Occupation: Nursing Student
Favorite Restaurant: Patio Filipino
Reviewed Patio Filipino: Saturday, February 20, 2010
“What’s for dinner?” It’s a common question everybody asks, and while most people rarely admit as much, they’re likely not thinking of Filipino. While the limited amount of restaurants available to the Bay Area has defined the cuisine to one type of experience, what Patio Filipino does is amazing. Through a complex array of distinct flavors, it’s the food that not only fulfills, but also showcases the country’s rich colonial history.
Accompanied by my sisters and my aunt, who was visiting from the Philippines, I couldn’t imagine bringing a better person to help measure the quality of our meal. Coming in without a dinner reservation, we were able to get a table in about fifteen minutes. During that time, what struck us immediately was how it wasn’t your typical Filipino restaurant. “No steam table? Where was the long line of customers holding their trays and to-go boxes?” In its place, we found a refreshingly modern, yet classic dining room that reflected elements of the country’s colonial days. In addition to the décor, what we also found was an inviting atmosphere with families, private functions, and a staff that welcomed us in. A good first impression, no doubt.
When most people think of culture, one element where it is normally reflected is in the food. Growing up in this environment, I’d like to think I have a more discerning palate and with it, a more conspicuous attitude. And so our adventure began by ordering the lumpianitas (lumpia for short) for appetizers. Served crisp with a side of sweet chili sauce, the pork was sautéed to perfection and provided a nice warm-up to the rest of our meal. Having grown up eating many Filipino staples, we decided to spoil ourselves and order dishes we’d commonly find reserved for special family occasions. A good decision it turned out. First up, was the crispy binagoongan, which is pork, served crisp, laid out on a bed of grilled eggplant, diced with fresh mangoes, juicy tomatoes, and sprinkled with green onions. As it turns out, it’s a Patio Filipino specialty. Next up, a personal favorite of mine, pinakbet. This dish has a variety of vegetables, including sautéed eggplant, okra, bitter melon, and string beans, sautéed with pork and shrimp in shrimp paste. Hmmm… the thought of it already sends me back to old childhood memories. Thanks Patio! And like any Filipino meal, steamed rice is a necessity. We paired that up with another Filipino classic, kare kare, a vegetarian stew that’s sautéed in peanut sauce and served with a side of shrimp paste.
With a diverse menu and a colorful array of flavors, it’s easy to see why many people flock to Patio Filipino. By staying true to its roots, what you’ll find is not only classic Filipino Spanish cuisine, but such a distinct hospitality you’d think you were in Manila. So when a person does wonder, “What’s for dinner?” I’m recommending, “Patio Filipino.”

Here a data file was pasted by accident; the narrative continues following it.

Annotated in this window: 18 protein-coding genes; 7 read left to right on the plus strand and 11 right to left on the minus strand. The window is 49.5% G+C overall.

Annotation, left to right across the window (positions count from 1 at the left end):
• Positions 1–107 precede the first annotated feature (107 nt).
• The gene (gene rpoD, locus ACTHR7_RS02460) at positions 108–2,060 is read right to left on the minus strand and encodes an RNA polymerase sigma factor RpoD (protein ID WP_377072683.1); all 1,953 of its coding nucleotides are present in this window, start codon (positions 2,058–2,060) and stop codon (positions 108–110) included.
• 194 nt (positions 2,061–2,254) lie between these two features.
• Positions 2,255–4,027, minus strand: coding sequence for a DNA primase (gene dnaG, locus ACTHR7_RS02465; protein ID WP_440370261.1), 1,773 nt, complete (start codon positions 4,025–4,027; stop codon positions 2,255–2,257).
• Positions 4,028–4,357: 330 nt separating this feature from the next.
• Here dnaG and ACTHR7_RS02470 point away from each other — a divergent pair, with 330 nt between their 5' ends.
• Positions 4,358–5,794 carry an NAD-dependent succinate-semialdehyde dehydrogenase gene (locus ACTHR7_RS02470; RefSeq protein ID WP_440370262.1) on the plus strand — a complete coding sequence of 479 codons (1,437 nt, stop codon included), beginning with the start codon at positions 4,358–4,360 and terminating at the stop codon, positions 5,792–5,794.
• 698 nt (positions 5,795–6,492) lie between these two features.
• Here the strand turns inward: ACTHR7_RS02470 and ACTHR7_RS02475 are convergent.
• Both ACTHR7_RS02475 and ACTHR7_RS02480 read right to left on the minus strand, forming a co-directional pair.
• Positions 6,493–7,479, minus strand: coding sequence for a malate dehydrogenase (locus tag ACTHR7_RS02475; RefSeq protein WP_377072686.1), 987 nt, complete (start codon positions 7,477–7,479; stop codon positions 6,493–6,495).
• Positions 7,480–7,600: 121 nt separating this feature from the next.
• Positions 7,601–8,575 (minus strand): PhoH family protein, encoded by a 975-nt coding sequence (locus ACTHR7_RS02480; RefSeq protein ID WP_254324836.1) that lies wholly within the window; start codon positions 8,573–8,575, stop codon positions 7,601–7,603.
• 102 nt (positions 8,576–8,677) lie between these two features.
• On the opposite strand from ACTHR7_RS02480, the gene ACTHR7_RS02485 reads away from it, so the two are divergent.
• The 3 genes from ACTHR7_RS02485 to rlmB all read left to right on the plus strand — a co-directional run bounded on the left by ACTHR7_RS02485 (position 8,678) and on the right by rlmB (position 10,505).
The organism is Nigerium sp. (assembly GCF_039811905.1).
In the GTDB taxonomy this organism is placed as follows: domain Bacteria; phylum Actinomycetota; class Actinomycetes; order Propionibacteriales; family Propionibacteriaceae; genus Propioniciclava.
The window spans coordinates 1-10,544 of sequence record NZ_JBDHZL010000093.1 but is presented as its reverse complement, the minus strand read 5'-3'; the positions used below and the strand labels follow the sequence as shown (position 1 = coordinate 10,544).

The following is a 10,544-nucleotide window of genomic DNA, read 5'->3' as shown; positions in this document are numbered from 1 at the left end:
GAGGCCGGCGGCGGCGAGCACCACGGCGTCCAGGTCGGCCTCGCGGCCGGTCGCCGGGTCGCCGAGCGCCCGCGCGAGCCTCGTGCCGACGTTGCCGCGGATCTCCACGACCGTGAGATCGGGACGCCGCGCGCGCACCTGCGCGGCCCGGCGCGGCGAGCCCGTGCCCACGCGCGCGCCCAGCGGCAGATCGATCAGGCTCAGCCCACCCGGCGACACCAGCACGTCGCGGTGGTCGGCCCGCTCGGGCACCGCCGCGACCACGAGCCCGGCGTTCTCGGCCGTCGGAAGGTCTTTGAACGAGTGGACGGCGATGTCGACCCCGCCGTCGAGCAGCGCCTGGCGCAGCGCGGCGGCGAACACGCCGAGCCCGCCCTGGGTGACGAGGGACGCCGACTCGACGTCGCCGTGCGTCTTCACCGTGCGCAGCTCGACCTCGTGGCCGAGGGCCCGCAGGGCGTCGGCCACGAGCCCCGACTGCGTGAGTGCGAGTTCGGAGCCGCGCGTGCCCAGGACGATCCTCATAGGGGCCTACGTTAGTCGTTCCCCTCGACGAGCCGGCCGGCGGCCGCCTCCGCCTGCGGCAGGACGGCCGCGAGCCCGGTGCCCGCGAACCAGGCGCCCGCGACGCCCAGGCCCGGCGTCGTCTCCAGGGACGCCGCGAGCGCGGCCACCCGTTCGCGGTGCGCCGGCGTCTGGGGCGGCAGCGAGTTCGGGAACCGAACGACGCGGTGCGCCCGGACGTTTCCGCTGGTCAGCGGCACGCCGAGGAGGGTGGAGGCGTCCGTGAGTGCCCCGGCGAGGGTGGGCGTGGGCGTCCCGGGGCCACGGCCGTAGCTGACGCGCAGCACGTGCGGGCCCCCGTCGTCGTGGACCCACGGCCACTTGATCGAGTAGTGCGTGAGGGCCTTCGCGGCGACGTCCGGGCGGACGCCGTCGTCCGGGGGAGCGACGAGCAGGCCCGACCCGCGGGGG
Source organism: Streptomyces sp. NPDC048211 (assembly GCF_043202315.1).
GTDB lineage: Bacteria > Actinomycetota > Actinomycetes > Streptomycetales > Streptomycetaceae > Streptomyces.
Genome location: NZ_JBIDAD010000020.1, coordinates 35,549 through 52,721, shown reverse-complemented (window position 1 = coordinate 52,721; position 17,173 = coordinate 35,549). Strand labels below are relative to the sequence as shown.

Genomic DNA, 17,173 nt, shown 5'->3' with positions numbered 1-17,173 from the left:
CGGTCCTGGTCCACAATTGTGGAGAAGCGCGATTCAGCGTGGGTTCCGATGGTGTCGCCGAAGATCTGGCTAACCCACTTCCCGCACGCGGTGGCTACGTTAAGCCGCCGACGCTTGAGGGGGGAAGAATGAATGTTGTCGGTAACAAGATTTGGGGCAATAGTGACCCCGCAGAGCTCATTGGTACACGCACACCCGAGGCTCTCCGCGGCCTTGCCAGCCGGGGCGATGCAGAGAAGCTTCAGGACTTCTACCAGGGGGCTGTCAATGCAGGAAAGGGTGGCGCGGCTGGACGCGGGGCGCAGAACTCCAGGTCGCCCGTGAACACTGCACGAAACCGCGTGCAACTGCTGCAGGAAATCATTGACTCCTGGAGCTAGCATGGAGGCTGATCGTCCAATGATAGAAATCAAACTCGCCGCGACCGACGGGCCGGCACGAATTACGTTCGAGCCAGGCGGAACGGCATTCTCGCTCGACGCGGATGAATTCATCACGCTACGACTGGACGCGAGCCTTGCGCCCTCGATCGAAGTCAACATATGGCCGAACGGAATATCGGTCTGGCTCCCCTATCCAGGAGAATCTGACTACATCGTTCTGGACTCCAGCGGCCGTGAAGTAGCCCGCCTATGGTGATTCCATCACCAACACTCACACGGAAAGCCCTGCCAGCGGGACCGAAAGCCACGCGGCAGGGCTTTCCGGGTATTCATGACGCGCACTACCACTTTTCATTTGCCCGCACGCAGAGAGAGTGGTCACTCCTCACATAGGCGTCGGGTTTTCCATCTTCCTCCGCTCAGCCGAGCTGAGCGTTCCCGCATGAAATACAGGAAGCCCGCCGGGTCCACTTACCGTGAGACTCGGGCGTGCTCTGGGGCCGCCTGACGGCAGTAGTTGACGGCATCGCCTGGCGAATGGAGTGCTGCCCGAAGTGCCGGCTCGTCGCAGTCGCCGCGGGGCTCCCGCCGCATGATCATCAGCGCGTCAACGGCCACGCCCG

Occupation: Freelance Fashion Writer
Location: San Francisco
Favorite Restaurant: Lahore Karahi
Reviewed Patio Filipino: Tuesday, February 16, 2010
If you ask people what Filipino cuisine is, most will have no idea. And as a half-Filipina woman, I am embarrassed to say that I know no more than most! So, I was excited to try this restaurant, which just happens to be down the street from a good friend’s house in San Bruno. This strip of El Camino Real, at first, seems a little non-descript, but some of the best food can be found inside the most humble of exteriors.
Patio Filipino seems to lend itself to large groups and families. The night that we went, there was only one other party in the restaurant, but it was early in the week and I imagine that the weekend nights draw the crowds. The inside is casually elegant – comfortable enough to wear jeans, but nice enough for a special occasion celebration.
All of the dishes really lend themselves to sharing, as they are generously portioned and served family-style. We started with the lumpianitas and the glazed calamares fritos. Lumpianitas are small fried spring rolls filled with pork — we were expecting to get four or five, and there were about twelve on the plate! They were crisp and good. The glazed calamares fritos were excellent — tender pieces of calamari very, very lightly fried with a sweet/spicy honey-chile sauce, which made for a wonderful tangy flavor.
For our main courses, we had the carne a la cubana, chicken and pork adobo, and sizzling sigsig. The carne a la cubana had some flavors that were definitely reminiscent of South America — ground beef sautéed with garbanzos, carrots, potatoes, peas, and raisins, almost what you might expect to find on the inside of an empanada. The fried eggs on top were a nice accompaniment, making a kind of sauce when you broke the yoke into the dish. The chicken and pork adobo was traditional and good with tender meat, and a lighter vinegar-soy sauce, which was good over the garlic rice that we got as a side dish. The sizzling sigsig was my favorite entrée; the ingredients were simple (pork, garlic, onion, jalapeño pepper, and egg), but the preparation was unique, with the pork being cooked until almost crispy, making the dish not mushy at all, despite its appearance, and full of interesting texture. The garlic rice could almost stand out as its own dish — full of toasted garlic bits and onions, it was very flavorful. All three of us were really pleased with all of the dishes, and were pleasantly full afterwards.